After helming the Rotaract Club for an entire year, with a sense of dedication and earnest like no other, our Immediate Past President went on to represent the district committee, as its Joint Director for International Service. After seeing quite little of her for the past month, we were curious about how our beloved Past President was handling her new position, and what she thought of the new board of administration that has taken up after her. And in the middle of her busy schedule, Rtr Methmini Kariyakarawana swiftly answered all our questions, with her usual humor and modesty.
Now, while you’re no stranger to the realm of Rotaract and in extension the Rotaract Club of University of Colombo, Faculty of Arts, could you please provide an introduction about yourself for those that may not be very familiar with you?
My name is Methmini Kariyakarawana and I am the 11th President of the Rotaract Club of University of Colombo, Faculty of Arts. I am an Arts undergraduate (obviously) and my major is in History.
I am known for my love for the Wizarding World, my many expressions that I have no control of, and of course, sarcasm. I am also highly skilled at binge watching TV series at ungodly hours and usually right before exams. And of course, before I forget, I hate Snow White!
Joining the Rotaract Club must surely be one of the decisions that stand out as you look back at the simpler days and everything you have accomplished thus far, so let’s travel back to where it all began. What was your introduction to Rotaract like, and what compelled you join the club in the first place?
Unfortunately, the reason I joined Rotaract wasn’t “for the greater good” but something far simpler.
When I first came to the University of Colombo, like all fresh undergraduates (I’m assuming) I was worried and felt slightly out of place. While I had friends, the routine and the environment felt quite strange and unfamiliar. I didn’t like the fact that all I did was just attend lectures and then come back home. The ones who know me know that I happen to be bit of a workaholic (laughs nervously). That’s when Chantal who was the Member Representative for the year 2019-20 at the time told me about Rotaract.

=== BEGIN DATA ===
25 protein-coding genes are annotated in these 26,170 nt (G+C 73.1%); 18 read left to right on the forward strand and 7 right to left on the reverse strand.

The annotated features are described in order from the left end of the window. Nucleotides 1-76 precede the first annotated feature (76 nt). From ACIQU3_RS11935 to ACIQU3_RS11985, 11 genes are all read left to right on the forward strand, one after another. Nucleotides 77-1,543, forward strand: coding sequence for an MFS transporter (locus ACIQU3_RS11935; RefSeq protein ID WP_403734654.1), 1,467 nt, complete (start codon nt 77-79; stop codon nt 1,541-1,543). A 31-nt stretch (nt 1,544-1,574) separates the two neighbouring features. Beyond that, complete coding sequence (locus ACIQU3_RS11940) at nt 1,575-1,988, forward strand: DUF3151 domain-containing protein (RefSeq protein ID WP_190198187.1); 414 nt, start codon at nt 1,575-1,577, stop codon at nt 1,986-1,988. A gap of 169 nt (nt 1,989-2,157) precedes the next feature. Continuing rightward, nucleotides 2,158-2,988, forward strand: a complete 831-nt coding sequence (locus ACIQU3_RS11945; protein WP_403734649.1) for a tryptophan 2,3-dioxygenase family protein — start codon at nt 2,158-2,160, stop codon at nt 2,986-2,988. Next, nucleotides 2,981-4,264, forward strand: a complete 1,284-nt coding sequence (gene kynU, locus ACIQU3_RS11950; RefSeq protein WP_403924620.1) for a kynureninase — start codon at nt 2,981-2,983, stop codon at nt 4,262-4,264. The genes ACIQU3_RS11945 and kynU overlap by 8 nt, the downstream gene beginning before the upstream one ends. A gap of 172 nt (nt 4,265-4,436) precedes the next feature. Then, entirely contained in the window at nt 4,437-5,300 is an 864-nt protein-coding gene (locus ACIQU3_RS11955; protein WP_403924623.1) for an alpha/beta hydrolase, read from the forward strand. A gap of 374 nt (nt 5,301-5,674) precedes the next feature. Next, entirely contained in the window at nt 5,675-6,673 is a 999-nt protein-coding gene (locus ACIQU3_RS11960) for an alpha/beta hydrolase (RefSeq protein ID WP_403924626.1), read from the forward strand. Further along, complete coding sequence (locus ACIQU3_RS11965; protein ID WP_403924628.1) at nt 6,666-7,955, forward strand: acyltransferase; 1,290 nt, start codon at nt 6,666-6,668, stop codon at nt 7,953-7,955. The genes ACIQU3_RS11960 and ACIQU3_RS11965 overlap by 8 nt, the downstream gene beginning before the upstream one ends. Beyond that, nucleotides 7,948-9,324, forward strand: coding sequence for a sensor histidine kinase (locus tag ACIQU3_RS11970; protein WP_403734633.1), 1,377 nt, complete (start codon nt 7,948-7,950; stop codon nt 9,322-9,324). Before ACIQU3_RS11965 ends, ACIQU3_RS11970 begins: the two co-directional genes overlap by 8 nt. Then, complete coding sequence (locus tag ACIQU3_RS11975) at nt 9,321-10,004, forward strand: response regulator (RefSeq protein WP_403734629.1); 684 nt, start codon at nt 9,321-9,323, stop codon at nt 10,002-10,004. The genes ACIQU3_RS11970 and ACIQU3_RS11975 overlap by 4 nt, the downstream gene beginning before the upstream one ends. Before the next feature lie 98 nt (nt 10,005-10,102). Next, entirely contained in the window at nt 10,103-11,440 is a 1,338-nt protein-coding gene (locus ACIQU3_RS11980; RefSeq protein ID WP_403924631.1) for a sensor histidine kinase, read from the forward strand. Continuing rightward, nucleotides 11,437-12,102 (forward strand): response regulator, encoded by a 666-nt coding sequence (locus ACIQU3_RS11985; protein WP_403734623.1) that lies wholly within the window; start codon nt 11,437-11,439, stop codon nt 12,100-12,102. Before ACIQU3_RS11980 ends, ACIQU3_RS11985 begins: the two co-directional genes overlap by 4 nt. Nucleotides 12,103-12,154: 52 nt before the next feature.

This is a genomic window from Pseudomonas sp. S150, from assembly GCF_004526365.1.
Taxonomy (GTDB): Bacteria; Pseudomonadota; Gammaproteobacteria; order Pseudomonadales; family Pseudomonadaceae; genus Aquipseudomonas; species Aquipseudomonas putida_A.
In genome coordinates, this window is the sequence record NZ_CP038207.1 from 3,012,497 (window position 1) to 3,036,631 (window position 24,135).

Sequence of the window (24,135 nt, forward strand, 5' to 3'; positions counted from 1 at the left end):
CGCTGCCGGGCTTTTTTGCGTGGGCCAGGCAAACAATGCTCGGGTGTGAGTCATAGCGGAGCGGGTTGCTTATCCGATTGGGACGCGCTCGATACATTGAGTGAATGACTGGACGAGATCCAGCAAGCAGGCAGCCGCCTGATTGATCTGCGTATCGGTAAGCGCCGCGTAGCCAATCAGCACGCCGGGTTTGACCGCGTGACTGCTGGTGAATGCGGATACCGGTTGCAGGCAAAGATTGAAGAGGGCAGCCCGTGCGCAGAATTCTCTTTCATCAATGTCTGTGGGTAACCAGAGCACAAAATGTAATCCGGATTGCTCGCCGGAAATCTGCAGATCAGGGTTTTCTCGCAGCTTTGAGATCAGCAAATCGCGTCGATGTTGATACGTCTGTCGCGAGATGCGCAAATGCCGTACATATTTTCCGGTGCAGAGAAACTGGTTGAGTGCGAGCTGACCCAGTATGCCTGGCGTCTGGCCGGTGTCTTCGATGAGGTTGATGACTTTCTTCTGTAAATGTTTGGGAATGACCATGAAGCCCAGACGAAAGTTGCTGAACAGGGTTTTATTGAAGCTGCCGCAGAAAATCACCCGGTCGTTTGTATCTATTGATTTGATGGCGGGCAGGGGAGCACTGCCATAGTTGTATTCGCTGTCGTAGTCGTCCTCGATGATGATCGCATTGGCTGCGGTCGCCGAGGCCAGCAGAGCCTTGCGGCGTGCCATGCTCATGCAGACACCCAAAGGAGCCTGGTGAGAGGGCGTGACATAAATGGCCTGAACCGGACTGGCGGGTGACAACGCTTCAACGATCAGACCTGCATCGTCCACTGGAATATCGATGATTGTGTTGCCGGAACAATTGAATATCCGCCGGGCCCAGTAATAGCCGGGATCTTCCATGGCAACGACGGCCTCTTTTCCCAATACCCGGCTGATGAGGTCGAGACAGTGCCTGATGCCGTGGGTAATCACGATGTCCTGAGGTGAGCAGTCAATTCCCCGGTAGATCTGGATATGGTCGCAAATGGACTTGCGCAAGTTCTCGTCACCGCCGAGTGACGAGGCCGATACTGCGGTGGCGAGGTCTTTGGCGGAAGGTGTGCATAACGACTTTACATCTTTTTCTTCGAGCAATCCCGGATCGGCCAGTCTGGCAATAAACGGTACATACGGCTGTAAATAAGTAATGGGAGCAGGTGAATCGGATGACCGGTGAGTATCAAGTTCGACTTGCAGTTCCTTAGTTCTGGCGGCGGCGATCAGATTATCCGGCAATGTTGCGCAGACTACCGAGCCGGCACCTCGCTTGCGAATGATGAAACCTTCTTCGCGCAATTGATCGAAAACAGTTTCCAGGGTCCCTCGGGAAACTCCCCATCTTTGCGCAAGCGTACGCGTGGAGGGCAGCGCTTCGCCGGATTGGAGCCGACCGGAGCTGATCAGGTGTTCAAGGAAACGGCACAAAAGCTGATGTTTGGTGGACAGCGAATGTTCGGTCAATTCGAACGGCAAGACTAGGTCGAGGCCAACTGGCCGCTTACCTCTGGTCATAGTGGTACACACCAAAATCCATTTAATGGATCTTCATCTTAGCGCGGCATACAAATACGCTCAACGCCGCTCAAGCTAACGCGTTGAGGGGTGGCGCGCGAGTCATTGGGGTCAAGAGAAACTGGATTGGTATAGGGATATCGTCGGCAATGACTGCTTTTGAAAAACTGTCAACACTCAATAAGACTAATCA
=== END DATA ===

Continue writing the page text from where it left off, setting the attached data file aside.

Eventually, I ended up joining the Rotaract Club of University of Colombo, Faculty of Arts and found a lot more than work to engage myself in but also met an amazing bunch of people and was lucky enough to have been part of some truly incredible initiatives.
Leading an entire club full of aspiring leaders and visionaries must not have been an easy task, and we are aware of the fact that leadership comes with its fair share of responsibilities and tough decisions. Do you mind sharing what exactly went through your mind when you were nominated as the President for your Rotaract year?
If I was to sum it up one word, it would be “PANIC”!
As much as I was beyond flattered to have been considered by my friends to be the President of the club, I wasn’t entirely sure if I was capable enough of leading one. To be honest, I’m not a person with a lot of self confidence and therefore, being responsible for the well being and growth of a club seemed frightening. I was worried that I would not be skilled enough to do a good enough job and I also happen to be a person that doesn’t take that many risks.
However, I later realized that I had missed many opportunities by being too scared to take a chance, so after weeks of considering all the ways this could go wrong, I finally agreed to take up the position.
As the President, establishing a strong vision for a club is important, but giving the team their creative freedom in the pursuit of realizing that that vision is just as important. How were you able to strike a fine balance between these two? What was your thought process behind the decisions you made?
My main aim for the year was to make sure the members of the club were given the chance to be part of our projects and that they were given the opportunity to learn and grow. By the end of my year, I wanted them to have learned something and be happy about the fact that they decided to be a part of RotaractArts. Whatever decisions that the Executive committee and the Board of Directors for the year 2020-21 took with respect to the type of projects we conducted, the involvement of the members, etc. were all made in the hopes that all our members were given the chance to showcase their talents and more importantly to strengthen the confidence they had in themselves.